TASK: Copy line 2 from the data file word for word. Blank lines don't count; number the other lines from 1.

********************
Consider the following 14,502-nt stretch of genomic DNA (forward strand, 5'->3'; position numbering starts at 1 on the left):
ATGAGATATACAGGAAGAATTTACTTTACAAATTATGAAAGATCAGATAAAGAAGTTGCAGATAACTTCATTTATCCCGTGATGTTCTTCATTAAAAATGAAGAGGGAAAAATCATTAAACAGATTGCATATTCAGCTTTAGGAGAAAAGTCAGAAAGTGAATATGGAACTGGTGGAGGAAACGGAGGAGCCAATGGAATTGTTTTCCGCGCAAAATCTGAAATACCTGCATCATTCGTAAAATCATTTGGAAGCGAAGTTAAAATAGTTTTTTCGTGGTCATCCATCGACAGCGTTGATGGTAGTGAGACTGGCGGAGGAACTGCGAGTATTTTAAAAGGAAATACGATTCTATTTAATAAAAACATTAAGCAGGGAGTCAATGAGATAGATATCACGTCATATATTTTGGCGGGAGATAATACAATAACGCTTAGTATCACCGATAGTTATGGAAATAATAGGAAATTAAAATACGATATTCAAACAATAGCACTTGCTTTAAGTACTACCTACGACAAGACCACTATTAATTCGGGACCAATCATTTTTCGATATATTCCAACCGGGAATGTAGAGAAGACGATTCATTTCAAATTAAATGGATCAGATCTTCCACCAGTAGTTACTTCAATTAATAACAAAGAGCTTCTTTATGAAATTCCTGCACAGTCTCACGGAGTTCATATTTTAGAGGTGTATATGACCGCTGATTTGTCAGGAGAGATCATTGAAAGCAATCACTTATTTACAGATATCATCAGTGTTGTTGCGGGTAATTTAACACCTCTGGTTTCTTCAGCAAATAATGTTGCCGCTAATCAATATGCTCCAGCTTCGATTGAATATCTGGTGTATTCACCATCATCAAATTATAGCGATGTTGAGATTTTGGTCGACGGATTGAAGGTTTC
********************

ATGAGATATACAGGAAGAATTTACTTTACAAATTATGAAAGATCAGATAAAGAAGTTGCAGATAACTTCATTTATCCCGTGATGTTCTTCATTAAAAATGAAGAGGGAAAAATCATTAAACAGATTGCATATTCAGCTTTAGGAGAAAAGTCAGAAAGTGAATATGGAACTGGTGGAGGAAACGGAGGAGCCAATGGAATTGTTTTCCGCGCAAAATCTGAAATACCTGCATCATTCGTAAAATCATTTGGAAGCGAAGTTAAAATAGTTTTTTCGTGGTCATCCATCGACAGCGTTGATGGTAGTGAGACTGGCGGAGGAACTGCGAGTATTTTAAAAGGAAATACGATTCTATTTAATAAAAACATTAAGCAGGGAGTCAATGAGATAGATATCACGTCATATATTTTGGCGGGAGATAATACAATAACGCTTAGTATCACCGATAGTTATGGAAATAATAGGAAATTAAAATACGATATTCAAACAATAGCACTTGCTTTAAGTACTACCTACGACAAGACCACTATTAATTCGGGACCAATCATTTTTCGATATATTCCAACCGGGAATGTAGAGAAGACGATTCATTTCAAATTAAATGGATCAGATCTTCCACCAGTAGTTACTTCAATTAATAACAAAGAGCTTCTTTATGAAATTCCTGCACAGTCTCACGGAGTTCATATTTTAGAGGTGTATATGACCGCTGATTTGTCAGGAGAGATCATTGAAAGCAATCACTTATTTACAGATATCATCAGTGTTGTTGCGGGTAATTTAACACCTCTGGTTTCTTCAGCAAATAATGTTGCCGCTAATCAATATGCTCCAGCTTCGATTGAATATCTGGTGTATTCACCATCATCAAATTATAGCGATGTTGAGATTTTGGTCGACGGATTGAAGGTTTC